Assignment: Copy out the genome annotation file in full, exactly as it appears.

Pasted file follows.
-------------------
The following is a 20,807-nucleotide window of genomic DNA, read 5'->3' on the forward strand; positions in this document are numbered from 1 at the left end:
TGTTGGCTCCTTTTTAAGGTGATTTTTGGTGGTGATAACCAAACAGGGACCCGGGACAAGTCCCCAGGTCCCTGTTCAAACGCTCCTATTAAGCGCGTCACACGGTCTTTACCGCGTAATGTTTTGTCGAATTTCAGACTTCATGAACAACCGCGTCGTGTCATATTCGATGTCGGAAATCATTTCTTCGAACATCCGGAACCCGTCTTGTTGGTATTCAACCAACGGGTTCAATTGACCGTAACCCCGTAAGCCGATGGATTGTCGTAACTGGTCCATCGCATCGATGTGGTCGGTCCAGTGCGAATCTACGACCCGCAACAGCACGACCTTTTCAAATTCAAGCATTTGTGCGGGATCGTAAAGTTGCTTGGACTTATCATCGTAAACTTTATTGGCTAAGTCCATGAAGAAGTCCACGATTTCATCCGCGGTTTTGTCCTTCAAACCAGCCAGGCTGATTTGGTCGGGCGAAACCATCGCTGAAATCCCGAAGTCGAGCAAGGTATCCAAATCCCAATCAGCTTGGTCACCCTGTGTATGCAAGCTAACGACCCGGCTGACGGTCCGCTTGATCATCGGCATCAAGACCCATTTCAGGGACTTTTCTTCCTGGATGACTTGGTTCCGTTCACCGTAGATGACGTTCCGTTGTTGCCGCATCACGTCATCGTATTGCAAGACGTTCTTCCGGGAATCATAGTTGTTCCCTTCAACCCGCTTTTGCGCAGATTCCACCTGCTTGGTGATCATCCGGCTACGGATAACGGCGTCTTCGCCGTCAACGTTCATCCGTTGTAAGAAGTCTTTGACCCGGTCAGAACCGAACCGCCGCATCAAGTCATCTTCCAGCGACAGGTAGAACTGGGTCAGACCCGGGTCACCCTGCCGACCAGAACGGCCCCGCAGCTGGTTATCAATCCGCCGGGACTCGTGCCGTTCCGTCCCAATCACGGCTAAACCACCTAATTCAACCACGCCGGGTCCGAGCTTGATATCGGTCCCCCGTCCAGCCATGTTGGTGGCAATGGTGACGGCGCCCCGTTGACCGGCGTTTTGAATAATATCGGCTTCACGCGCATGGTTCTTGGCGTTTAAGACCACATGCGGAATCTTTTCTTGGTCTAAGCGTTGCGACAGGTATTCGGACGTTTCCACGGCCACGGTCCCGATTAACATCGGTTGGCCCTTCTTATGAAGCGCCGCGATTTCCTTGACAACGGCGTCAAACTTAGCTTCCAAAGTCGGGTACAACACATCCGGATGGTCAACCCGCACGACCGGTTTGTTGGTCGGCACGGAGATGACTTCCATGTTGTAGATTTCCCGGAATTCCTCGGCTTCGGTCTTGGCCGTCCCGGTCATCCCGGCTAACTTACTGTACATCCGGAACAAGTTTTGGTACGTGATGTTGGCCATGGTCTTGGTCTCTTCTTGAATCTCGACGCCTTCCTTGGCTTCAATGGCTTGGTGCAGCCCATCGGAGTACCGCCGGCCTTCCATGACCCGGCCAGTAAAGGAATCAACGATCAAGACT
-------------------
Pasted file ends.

The following is a 20,807-nucleotide window of genomic DNA, read 5'->3' on the forward strand; positions in this document are numbered from 1 at the left end:
TGTTGGCTCCTTTTTAAGGTGATTTTTGGTGGTGATAACCAAACAGGGACCCGGGACAAGTCCCCAGGTCCCTGTTCAAACGCTCCTATTAAGCGCGTCACACGGTCTTTACCGCGTAATGTTTTGTCGAATTTCAGACTTCATGAACAACCGCGTCGTGTCATATTCGATGTCGGAAATCATTTCTTCGAACATCCGGAACCCGTCTTGTTGGTATTCAACCAACGGGTTCAATTGACCGTAACCCCGTAAGCCGATGGATTGTCGTAACTGGTCCATCGCATCGATGTGGTCGGTCCAGTGCGAATCTACGACCCGCAACAGCACGACCTTTTCAAATTCAAGCATTTGTGCGGGATCGTAAAGTTGCTTGGACTTATCATCGTAAACTTTATTGGCTAAGTCCATGAAGAAGTCCACGATTTCATCCGCGGTTTTGTCCTTCAAACCAGCCAGGCTGATTTGGTCGGGCGAAACCATCGCTGAAATCCCGAAGTCGAGCAAGGTATCCAAATCCCAATCAGCTTGGTCACCCTGTGTATGCAAGCTAACGACCCGGCTGACGGTCCGCTTGATCATCGGCATCAAGACCCATTTCAGGGACTTTTCTTCCTGGATGACTTGGTTCCGTTCACCGTAGATGACGTTCCGTTGTTGCCGCATCACGTCATCGTATTGCAAGACGTTCTTCCGGGAATCATAGTTGTTCCCTTCAACCCGCTTTTGCGCAGATTCCACCTGCTTGGTGATCATCCGGCTACGGATAACGGCGTCTTCGCCGTCAACGTTCATCCGTTGTAAGAAGTCTTTGACCCGGTCAGAACCGAACCGCCGCATCAAGTCATCTTCCAGCGACAGGTAGAACTGGGTCAGACCCGGGTCACCCTGCCGACCAGAACGGCCCCGCAGCTGGTTATCAATCCGCCGGGACTCGTGCCGTTCCGTCCCAATCACGGCTAAACCACCTAATTCAACCACGCCGGGTCCGAGCTTGATATCGGTCCCCCGTCCAGCCATGTTGGTGGCAATGGTGACGGCGCCCCGTTGACCGGCGTTTTGAATAATATCGGCTTCACGCGCATGGTTCTTGGCGTTTAAGACCACATGCGGAATCTTTTCTTGGTCTAAGCGTTGCGACAGGTATTCGGACGTTTCCACGGCCACGGTCCCGATTAACATCGGTTGGCCCTTCTTATGAAGCGCCGCGATTTCCTTGACAACGGCGTCAAACTTAGCTTCCAAAGTCGGGTACAACACATCCGGATGGTCAACCCGCACGACCGGTTTGTTGGTCGGCACGGAGATGACTTCCATGTTGTAGATTTCCCGGAATTCCTCGGCTTCGGTCTTGGCCGTCCCGGTCATCCCGGCTAACTTACTGTACATCCGGAACAAGTTTTGGTACGTGATGTTGGCCATGGTCTTGGTCTCTTCTTGAATCTCGACGCCTTCCTTGGCTTCAATGGCTTGGTGCAGCCCATCGGAGTACCGCCGGCCTTCCATGACCCGGCCAGTAAAGGAATCAACGATCAAGACT